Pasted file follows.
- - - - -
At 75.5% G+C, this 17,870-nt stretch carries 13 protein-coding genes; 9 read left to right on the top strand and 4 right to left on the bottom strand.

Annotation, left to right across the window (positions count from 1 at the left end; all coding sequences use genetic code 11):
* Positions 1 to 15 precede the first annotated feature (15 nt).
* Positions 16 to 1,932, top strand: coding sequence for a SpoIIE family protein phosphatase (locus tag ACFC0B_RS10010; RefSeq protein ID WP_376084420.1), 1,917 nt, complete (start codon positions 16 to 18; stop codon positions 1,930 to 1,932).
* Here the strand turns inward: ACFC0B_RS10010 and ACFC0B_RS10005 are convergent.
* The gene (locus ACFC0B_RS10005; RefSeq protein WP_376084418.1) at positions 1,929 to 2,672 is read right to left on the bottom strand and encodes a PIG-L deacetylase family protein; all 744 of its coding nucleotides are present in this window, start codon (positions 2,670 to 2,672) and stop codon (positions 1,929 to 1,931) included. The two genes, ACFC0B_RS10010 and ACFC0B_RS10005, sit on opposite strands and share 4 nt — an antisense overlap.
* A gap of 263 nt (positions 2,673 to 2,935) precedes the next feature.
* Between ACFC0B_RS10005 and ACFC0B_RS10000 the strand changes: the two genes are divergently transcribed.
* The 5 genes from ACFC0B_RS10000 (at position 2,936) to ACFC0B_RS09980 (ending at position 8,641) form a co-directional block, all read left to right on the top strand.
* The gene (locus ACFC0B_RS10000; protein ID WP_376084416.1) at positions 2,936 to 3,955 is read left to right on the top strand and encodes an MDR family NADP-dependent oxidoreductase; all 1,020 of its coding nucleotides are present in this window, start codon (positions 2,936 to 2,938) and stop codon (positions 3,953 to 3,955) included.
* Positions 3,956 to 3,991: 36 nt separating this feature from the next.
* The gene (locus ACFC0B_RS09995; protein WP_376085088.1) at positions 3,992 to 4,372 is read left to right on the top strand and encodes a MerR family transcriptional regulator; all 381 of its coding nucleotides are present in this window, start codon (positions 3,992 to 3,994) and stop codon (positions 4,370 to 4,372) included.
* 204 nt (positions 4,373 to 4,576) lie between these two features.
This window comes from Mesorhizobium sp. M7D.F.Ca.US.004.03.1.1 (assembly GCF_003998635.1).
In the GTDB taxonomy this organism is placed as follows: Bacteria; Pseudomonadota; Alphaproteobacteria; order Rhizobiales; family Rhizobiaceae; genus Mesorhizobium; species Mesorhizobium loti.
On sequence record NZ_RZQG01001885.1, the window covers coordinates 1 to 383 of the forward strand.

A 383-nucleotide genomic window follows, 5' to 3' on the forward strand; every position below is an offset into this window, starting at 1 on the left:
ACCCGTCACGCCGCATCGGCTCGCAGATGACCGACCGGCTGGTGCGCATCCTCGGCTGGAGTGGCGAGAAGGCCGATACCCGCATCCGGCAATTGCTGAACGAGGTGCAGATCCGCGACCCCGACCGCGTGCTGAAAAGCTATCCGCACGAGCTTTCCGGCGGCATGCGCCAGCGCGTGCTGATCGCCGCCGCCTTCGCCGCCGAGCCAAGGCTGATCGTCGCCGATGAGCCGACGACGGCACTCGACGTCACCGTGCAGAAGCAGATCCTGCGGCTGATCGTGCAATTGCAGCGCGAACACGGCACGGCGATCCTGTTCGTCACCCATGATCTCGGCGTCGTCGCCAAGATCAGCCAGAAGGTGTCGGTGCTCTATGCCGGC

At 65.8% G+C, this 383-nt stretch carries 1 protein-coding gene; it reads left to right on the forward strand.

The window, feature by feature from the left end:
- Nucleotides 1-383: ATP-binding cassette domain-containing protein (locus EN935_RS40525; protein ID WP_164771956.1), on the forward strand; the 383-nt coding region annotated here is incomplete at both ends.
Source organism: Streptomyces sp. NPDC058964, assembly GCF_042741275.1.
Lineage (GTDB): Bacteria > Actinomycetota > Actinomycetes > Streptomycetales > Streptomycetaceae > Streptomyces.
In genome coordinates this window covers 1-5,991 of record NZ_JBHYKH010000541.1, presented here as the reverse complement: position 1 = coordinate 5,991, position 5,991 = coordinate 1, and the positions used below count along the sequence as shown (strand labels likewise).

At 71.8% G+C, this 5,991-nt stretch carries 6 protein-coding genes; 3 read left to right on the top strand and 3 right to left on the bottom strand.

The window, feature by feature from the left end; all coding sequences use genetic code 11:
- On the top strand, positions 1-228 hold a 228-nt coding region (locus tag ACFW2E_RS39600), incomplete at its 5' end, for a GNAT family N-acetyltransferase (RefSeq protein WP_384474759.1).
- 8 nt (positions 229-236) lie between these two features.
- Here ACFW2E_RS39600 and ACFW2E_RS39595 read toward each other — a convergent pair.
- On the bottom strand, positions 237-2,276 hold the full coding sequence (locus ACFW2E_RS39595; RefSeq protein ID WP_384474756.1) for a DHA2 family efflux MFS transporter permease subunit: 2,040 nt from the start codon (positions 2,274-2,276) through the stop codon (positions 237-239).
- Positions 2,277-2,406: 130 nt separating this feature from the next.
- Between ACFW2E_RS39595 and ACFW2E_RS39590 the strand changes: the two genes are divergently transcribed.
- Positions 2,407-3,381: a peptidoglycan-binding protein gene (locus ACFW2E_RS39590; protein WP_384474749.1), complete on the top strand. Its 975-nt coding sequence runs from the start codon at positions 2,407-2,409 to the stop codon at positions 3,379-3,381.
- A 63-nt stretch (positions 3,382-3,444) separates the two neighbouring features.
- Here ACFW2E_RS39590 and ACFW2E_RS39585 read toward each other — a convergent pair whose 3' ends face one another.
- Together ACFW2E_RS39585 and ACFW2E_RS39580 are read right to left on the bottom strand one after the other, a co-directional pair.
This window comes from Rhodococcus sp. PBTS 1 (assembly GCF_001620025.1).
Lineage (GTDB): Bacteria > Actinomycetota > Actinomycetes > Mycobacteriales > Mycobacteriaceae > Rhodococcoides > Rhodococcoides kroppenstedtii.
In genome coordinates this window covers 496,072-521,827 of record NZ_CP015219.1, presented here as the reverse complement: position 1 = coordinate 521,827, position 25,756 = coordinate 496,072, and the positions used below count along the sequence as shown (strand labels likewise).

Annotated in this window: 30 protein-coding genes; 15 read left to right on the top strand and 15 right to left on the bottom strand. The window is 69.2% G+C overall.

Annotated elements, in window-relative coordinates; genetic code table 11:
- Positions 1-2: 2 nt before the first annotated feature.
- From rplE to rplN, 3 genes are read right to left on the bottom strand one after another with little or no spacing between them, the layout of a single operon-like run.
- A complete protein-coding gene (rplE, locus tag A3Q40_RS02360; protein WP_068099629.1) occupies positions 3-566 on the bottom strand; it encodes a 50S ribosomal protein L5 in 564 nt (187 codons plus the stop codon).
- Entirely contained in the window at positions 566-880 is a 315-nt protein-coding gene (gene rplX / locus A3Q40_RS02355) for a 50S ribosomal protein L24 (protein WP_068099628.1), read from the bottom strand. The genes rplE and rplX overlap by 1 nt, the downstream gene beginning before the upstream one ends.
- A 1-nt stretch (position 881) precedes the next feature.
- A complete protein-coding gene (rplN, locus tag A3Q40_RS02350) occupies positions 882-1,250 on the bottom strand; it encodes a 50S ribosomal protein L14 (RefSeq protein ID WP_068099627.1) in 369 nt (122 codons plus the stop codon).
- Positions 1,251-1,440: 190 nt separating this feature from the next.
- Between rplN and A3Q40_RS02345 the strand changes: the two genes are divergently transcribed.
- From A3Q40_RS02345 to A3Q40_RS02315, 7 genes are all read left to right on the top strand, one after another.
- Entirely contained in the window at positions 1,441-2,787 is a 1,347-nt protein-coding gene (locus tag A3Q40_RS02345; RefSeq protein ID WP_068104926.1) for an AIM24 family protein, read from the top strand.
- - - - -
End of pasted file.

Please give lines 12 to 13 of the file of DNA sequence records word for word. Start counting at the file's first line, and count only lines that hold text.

* The gene (locus ACFC0B_RS09995; protein WP_376085088.1) at positions 3,992 to 4,372 is read left to right on the top strand and encodes a MerR family transcriptional regulator; all 381 of its coding nucleotides are present in this window, start codon (positions 3,992 to 3,994) and stop codon (positions 4,370 to 4,372) included.
* 204 nt (positions 4,373 to 4,576) lie between these two features.